search
date/time
Yorkshire Times
Voice of the North
frontpagebusinessartscarslifestylefamilytravelsportsscitechnaturewhatson
The Aperitif Guy
Features Writer
6:31 AM 13th November 2019

Christmas Pudding

The end of November is the time to make your Christmas puddings. They need a few weeks for the flavours to come together and mellow. Traditionally, the collect in the Book of Common Prayer for the last Sunday before Advent served as a reminder:

Stir up, we beseech thee, O Lord, the wills of thy faithful people; that they, plenteously bringing forth the fruit of good works, may of thee be plenteously rewarded; through Jesus Christ our Lord. Amen


With all this talk of stirring and fruit, the Sunday became known as “Stir-up Sunday” and this was the day the cook would make puddings for the festive season.

I always make my own puddings. Once you've had a home-made one, you'll never buy a mass-produced one again, and you'll never imagine them to be heavy, either. Christmas puddings are only heavy when they're made under pressure and can't rise properly. This is why your shop-bought one - cooked in a sealed bowl, in an industrial-sized pressure cooker, then rapidly cooled to make room for another few thousand - feels like a lead brick on your stomach. A pudding needs to steam for several hours, so it isn't particularly economical to make just one. I've bought a big steamer that will hold 10 puddings of differing sizes and increase the quantities in my recipe to make for all the family.

My Christmas pudding recipe

You'll need to make the pudding mix a day early. Resting it overnight allows the fruit to absorb some of the liquid, softening it and keeping the pudding light. I've experimented with different combinations of fruit over the years, and this is the one I've found to taste best. As you can see from the picture, it's very popular. I'm afraid I usually use imperial measures for baking, by the way: I was taught by my grandmother, and she’d never heard of grammes and litres. You’ll have to do your own conversion if you need it.

4oz suet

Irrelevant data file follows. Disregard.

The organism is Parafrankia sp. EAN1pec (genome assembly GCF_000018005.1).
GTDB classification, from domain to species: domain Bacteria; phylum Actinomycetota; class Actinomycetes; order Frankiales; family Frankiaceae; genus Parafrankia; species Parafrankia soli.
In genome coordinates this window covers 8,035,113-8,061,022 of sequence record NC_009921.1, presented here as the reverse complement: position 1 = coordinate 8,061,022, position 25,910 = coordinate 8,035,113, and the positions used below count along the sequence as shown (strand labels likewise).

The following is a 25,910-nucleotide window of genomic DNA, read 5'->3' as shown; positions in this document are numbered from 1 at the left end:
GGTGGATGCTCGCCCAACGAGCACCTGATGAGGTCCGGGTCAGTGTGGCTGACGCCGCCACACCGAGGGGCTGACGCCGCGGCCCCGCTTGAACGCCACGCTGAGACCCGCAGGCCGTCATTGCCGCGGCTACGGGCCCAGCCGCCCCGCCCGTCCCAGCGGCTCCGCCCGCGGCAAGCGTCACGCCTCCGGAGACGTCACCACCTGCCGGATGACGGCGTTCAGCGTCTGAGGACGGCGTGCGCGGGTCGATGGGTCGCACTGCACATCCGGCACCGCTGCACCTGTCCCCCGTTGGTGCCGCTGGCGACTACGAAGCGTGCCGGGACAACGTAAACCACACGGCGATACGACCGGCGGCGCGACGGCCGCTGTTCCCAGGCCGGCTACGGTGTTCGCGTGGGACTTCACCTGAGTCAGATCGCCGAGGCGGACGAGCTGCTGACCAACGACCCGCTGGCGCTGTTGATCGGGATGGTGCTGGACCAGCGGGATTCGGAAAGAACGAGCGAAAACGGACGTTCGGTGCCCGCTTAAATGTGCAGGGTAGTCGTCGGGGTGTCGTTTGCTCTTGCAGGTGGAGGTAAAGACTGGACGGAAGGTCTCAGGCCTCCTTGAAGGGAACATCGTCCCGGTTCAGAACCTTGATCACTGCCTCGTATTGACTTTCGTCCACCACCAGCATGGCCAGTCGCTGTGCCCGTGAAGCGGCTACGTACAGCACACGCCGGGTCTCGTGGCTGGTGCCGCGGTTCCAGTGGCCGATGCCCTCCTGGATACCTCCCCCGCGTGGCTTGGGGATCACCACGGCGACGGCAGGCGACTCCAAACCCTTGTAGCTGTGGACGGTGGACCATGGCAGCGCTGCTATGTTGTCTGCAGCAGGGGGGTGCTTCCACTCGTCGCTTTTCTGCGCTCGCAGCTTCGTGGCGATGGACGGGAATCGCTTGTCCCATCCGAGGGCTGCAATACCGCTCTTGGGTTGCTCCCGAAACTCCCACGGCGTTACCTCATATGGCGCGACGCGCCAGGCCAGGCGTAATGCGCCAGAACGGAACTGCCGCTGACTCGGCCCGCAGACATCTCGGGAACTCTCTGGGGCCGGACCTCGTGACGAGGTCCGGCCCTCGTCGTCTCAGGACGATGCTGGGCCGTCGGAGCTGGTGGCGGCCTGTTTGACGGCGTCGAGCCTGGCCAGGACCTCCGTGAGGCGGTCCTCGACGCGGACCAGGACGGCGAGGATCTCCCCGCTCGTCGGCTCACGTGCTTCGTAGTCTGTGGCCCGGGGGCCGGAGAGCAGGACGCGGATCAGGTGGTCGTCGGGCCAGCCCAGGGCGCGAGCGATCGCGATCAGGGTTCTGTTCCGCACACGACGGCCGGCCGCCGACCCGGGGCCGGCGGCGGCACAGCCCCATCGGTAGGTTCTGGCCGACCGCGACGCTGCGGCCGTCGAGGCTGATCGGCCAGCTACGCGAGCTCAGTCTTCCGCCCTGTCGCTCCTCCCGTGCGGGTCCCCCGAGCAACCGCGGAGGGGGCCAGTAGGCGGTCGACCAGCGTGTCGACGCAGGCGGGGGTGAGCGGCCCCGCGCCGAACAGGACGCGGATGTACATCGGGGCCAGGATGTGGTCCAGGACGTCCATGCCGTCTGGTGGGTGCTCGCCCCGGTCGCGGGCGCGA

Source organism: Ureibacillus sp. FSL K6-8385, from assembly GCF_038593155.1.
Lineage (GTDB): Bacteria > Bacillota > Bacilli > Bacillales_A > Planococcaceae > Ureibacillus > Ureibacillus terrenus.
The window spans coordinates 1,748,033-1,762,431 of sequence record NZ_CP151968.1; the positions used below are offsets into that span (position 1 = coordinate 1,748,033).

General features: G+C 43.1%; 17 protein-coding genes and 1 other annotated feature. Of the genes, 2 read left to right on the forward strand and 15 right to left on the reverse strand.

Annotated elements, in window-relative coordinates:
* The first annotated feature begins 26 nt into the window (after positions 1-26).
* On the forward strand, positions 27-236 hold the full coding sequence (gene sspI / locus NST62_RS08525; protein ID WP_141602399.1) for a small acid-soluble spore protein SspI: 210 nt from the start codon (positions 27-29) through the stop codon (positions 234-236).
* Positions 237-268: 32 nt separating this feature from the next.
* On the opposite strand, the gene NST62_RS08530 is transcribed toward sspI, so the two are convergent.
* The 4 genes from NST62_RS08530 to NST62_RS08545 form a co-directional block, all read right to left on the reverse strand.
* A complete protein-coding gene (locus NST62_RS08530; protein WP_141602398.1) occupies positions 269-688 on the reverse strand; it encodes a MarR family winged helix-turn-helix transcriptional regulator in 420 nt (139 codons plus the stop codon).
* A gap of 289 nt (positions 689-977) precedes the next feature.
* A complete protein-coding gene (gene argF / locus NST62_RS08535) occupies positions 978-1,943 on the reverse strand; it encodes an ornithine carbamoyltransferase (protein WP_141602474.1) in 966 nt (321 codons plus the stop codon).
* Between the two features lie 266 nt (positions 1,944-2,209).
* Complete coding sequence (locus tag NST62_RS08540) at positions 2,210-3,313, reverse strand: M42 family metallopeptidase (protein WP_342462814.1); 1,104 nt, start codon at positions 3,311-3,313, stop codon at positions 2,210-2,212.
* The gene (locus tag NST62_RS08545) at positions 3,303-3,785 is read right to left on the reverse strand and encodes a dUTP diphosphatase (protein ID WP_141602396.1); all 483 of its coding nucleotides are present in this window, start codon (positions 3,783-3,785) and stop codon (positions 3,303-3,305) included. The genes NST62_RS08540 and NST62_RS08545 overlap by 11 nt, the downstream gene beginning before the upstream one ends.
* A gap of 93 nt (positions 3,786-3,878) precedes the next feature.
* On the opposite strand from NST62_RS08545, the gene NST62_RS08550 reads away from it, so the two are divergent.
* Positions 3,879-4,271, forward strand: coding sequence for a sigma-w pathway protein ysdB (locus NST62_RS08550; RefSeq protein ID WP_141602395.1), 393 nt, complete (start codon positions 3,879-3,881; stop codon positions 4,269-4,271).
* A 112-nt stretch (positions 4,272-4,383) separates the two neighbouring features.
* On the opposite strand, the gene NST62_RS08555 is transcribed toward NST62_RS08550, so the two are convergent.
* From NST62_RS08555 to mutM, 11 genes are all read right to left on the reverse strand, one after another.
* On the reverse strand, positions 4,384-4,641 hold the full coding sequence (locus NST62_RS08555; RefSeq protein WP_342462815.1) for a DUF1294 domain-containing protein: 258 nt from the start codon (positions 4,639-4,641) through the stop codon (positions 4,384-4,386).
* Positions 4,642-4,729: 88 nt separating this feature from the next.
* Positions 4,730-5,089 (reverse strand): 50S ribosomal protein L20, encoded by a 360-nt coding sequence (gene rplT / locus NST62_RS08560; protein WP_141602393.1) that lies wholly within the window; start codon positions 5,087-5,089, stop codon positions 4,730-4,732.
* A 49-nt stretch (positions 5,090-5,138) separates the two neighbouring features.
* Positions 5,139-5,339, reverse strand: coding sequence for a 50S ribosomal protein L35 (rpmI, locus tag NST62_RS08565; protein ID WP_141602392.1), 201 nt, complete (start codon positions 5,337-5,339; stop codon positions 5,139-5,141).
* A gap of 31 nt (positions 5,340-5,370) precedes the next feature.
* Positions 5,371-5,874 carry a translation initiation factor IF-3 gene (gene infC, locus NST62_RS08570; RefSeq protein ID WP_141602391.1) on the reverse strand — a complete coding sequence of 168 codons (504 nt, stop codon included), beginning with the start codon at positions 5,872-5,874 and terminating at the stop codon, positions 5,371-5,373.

2oz self-raising flour.
4oz fresh white breadcrumbs
1 teaspoon ground, mixed spice
¼ teaspoon ground nutmeg
a good pinch of ground cinnamon
8oz dark muscovado sugar
4oz sultanas
4oz raisins
2oz ready-to-eat apricots, chopped
4oz chopped dates
4oz dried figs, chopped
1oz chopped stem ginger
1oz chopped mixed nuts
1 large Bramley apple, peeled, cored and grated
grated zest of 1 lemon
grated zest of 1 orange
2 medium eggs
¼ pint strong dark ale (I use Theakston's Old Peculier)
a generous glass of dark rum

Sift the four & spices together into your largest bowl. Add the other dry ingredients and fruits. Beat the eggs with the rum and the ale, then stir this mix into the other ingredients in the bowl. At this point, it's traditional to pass the bowl around the family and for everyone to stir in their wishes. I don't see any reason to break that tradition: I think it's a lovely one. Cover the bowl and leave overnight.

The following day, butter your pudding bowls and prepare paper & foil covers for them. You'll need bowls for a total of 2 to 2½ pints of mixture, a piece of parchment or buttered greaseproof paper for each bowl and a piece of foil for each. The papers and foils need a 1" pleat in them, to allow for expansion in the pudding as it cooks. If you are going to put coins, rings or other trinkets in the pudding, you must wrap them carefully in greaseproof paper before, to prevent the silver or nickel reacting with the acid ingredients in the pudding.

Fill each bowl to about 1" below the rim, place first the paper cover then the foil on it and tie them as tightly as you can with string. Plastic bowls are less environmentally-friendly, but are easier to cover as they come with a lid. Simply place a sheet of parchment or buttered greaseproof between the lid and the bowl when you clip it down. Place your pudding in a steamer or on a trivet in a pan of simmering water (it mustn't come more than half way up the pudding bowl) and cook for 7 hours.

When cooked, remove from the steamer or pan. Untie the string and remove the foil and papers, then sprinkle the surface with a little rum. Leave to cool and re-cover with clean papers & foils when completely cold. Store in a cool, dark place until Christmas.

On Christmas day, reheat the pudding by steaming for a couple of hours. I prefer to serve my pudding with rum Chantilly cream, as it's lighter than the more traditional rum sauce or brandy butter.

Rum Chantilly cream
½ pint double cream
A measure of dark rum
1 tablespoon icing sugar

Put the ingredients together in a bowl and whip until it starts to thicken. Be careful not to over-whip it, as it could split. It should form soft peaks that hold their shape when the whisk is removed. Transfer to a serving dish and spoon a dollop onto each helping of hot pudding.

For more ideas on Christmas baking, entertaining and fine hospitality, go to my blog, blog.theaperitifguy.co.uk or follow me on Twitter, @AperitifGuy